24. 2xe-list

    This month west London-based design studio Two Times Elliott turned five and naturally felt some kind of celebration was in order. To ensure that the event passed with an appropriate amount of revelry, they commissioned 22 design studios to produce prints based on the number two. Friends from far and wide, including Colophon, Hyperkit, Studio Makgill and Hort, all produced a unique screen print that was hand-pulled by Thomas Murphy and displayed last Thursday in a one-off show. If you couldn’t make it down for a slice of the action the prints are now for sale online with proceeds going to Cancer Research UK. If only all fifth birthdays were so well-planned.

  25. Gee-list

    He’s spoken at our events, drawn pictures for books we’ve produced, sent us sweet records he’s illustrated – and we follow him on the Instagram like a bunch of obsessive stalkers – but somehow, SOMEHOW, we’ve not dedicated a proper post to the master of laid-back-wave-riding and frenzied-cycling illustration that is Stevie Gee. Until now. Sorry Stevie.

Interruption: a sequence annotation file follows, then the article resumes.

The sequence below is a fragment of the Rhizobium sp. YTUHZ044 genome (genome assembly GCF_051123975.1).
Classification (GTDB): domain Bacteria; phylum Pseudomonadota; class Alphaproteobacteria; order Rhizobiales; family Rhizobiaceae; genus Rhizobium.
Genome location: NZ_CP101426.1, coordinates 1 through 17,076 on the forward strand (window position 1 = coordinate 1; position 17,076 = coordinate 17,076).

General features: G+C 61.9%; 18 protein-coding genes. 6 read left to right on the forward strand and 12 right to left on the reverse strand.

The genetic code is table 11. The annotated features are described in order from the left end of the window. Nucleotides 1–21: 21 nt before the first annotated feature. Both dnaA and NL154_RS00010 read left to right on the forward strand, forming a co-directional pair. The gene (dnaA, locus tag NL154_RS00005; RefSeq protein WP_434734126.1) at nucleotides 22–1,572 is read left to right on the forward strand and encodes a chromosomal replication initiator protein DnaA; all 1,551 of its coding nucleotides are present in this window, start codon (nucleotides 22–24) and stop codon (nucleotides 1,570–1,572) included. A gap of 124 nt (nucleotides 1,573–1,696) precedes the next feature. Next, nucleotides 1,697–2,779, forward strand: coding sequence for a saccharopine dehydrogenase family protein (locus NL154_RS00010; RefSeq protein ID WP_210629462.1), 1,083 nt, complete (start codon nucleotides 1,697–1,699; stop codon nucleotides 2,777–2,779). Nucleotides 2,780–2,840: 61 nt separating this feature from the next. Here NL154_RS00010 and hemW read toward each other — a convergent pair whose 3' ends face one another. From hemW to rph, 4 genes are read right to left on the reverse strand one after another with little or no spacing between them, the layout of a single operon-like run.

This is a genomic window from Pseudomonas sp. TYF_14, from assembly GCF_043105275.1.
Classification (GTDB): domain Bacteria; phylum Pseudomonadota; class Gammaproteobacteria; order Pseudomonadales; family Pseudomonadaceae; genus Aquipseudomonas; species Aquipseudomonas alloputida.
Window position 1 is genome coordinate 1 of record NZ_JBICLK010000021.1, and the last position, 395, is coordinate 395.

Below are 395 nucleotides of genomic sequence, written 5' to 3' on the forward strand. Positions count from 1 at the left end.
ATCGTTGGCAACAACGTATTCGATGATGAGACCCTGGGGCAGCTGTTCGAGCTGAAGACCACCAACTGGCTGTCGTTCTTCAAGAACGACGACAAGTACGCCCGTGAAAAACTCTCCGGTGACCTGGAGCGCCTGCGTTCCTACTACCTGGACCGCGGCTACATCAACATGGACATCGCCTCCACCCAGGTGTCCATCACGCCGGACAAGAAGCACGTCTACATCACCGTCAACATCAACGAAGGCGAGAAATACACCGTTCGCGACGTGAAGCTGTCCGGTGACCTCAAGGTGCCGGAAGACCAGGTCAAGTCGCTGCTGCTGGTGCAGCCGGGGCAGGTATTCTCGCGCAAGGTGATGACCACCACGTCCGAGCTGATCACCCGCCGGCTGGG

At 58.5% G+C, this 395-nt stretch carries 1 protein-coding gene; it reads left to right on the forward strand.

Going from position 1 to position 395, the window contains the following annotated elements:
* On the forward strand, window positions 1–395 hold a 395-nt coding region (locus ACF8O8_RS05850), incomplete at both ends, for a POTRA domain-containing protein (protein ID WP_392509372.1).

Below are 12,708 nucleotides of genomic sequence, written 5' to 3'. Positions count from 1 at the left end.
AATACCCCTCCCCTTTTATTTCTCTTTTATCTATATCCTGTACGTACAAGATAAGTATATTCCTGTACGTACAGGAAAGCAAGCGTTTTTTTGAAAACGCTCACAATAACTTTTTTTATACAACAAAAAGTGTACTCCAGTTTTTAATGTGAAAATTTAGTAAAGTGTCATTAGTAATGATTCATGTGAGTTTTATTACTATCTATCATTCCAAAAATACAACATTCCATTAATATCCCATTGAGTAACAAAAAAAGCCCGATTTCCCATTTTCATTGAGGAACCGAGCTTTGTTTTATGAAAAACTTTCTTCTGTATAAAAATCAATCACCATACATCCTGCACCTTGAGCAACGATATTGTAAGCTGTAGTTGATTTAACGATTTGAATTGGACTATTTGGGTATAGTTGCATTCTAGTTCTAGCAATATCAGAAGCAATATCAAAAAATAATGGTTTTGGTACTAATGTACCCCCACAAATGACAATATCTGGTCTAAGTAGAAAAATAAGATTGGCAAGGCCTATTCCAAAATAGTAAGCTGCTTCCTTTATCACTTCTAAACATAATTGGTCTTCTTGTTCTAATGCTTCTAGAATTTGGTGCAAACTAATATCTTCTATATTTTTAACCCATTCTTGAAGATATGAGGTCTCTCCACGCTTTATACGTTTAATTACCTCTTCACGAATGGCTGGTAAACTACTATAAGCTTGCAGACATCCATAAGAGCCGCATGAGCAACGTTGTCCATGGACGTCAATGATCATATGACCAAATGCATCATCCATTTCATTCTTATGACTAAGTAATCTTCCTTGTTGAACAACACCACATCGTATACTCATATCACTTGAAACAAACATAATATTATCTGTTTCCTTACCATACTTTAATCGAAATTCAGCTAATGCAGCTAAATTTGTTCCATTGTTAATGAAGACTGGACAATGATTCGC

26. List2

    Hactivism, 3D printing, the idea of a new industrial revolution – all of this will be familiar to anyone with an interest in design and technology (and particularly to anyone who’s been to a design conference in the past couple of years). But a new show at London’s Design Museum, The Future Is Here, takes these terms and ideas – thrown about often quite loosely – and makes a real effort to explain and engage with them in a remarkably practical, interesting and effective way.

  27. List

    Spanish restaurant elBulli helped change the way the world thinks about food through its ceaseless innovation and experimentation. A new show at London’s Somerset House charts its remarkable story but it does much more than that – presenting one of the most insightful and inspirational studies of the creative process I have ever come across.

  28. List

    This week there was great excitement after London’s Kemistry Gallery announced details of a raft of upcoming shows. Much attention was (rightly) lavished on the celebration of Seymour Chwast and Milton Glaser’s collaborations as Pushpin Studio scheduled for September, but before that there’s another exhibition which really caught our eye.